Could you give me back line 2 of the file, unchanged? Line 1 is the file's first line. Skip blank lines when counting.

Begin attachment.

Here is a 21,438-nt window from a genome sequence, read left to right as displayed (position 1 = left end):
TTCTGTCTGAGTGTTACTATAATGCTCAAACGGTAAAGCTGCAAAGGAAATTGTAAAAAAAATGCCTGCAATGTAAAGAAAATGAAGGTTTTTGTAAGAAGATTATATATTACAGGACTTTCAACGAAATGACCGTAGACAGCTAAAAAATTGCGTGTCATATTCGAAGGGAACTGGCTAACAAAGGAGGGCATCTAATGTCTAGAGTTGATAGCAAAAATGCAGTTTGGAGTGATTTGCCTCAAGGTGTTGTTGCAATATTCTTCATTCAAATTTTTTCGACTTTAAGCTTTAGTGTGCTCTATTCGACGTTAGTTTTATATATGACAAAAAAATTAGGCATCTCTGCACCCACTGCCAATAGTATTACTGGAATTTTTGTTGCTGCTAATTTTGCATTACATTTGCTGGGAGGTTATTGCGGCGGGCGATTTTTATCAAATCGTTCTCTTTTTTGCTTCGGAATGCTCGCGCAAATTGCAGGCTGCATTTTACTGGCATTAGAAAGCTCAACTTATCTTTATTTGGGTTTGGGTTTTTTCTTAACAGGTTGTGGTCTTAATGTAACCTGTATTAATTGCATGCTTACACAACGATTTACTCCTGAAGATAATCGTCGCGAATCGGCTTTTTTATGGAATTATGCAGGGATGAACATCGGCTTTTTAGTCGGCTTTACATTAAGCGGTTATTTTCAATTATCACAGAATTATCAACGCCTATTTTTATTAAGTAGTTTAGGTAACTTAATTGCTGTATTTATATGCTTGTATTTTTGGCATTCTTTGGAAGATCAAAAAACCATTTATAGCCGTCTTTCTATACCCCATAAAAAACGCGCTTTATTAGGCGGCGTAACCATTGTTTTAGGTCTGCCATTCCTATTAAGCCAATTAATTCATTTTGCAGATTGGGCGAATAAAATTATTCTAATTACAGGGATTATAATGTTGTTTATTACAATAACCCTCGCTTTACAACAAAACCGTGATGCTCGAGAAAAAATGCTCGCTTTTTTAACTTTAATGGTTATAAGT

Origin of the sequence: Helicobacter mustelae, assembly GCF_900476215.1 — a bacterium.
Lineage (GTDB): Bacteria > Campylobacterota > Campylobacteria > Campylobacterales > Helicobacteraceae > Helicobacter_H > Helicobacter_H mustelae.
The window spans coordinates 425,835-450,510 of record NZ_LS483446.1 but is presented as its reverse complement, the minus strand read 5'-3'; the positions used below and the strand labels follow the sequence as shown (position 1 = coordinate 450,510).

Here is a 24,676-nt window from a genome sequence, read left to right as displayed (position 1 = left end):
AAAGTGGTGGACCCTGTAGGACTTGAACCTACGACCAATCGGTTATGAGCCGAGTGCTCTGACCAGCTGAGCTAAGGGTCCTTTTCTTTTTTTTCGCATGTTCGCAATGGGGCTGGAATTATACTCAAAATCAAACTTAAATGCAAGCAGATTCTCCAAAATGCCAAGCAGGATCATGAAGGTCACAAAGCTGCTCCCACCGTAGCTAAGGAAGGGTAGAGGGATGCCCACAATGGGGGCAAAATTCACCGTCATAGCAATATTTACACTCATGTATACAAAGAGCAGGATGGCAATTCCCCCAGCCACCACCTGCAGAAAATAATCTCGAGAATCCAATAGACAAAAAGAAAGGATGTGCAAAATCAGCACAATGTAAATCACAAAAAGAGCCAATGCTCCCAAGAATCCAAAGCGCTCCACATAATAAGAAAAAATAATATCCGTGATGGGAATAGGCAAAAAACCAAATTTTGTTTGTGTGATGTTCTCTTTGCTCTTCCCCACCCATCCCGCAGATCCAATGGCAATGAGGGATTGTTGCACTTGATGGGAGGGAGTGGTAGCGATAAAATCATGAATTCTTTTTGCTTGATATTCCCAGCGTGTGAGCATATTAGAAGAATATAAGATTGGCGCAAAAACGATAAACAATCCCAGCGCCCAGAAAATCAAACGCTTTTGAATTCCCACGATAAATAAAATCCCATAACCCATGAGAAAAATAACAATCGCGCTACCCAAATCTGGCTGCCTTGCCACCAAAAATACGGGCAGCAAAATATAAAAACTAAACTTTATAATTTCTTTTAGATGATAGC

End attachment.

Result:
TTCTGTCTGAGTGTTACTATAATGCTCAAACGGTAAAGCTGCAAAGGAAATTGTAAAAAAAATGCCTGCAATGTAAAGAAAATGAAGGTTTTTGTAAGAAGATTATATATTACAGGACTTTCAACGAAATGACCGTAGACAGCTAAAAAATTGCGTGTCATATTCGAAGGGAACTGGCTAACAAAGGAGGGCATCTAATGTCTAGAGTTGATAGCAAAAATGCAGTTTGGAGTGATTTGCCTCAAGGTGTTGTTGCAATATTCTTCATTCAAATTTTTTCGACTTTAAGCTTTAGTGTGCTCTATTCGACGTTAGTTTTATATATGACAAAAAAATTAGGCATCTCTGCACCCACTGCCAATAGTATTACTGGAATTTTTGTTGCTGCTAATTTTGCATTACATTTGCTGGGAGGTTATTGCGGCGGGCGATTTTTATCAAATCGTTCTCTTTTTTGCTTCGGAATGCTCGCGCAAATTGCAGGCTGCATTTTACTGGCATTAGAAAGCTCAACTTATCTTTATTTGGGTTTGGGTTTTTTCTTAACAGGTTGTGGTCTTAATGTAACCTGTATTAATTGCATGCTTACACAACGATTTACTCCTGAAGATAATCGTCGCGAATCGGCTTTTTTATGGAATTATGCAGGGATGAACATCGGCTTTTTAGTCGGCTTTACATTAAGCGGTTATTTTCAATTATCACAGAATTATCAACGCCTATTTTTATTAAGTAGTTTAGGTAACTTAATTGCTGTATTTATATGCTTGTATTTTTGGCATTCTTTGGAAGATCAAAAAACCATTTATAGCCGTCTTTCTATACCCCATAAAAAACGCGCTTTATTAGGCGGCGTAACCATTGTTTTAGGTCTGCCATTCCTATTAAGCCAATTAATTCATTTTGCAGATTGGGCGAATAAAATTATTCTAATTACAGGGATTATAATGTTGTTTATTACAATAACCCTCGCTTTACAACAAAACCGTGATGCTCGAGAAAAAATGCTCGCTTTTTTAACTTTAATGGTTATAAGT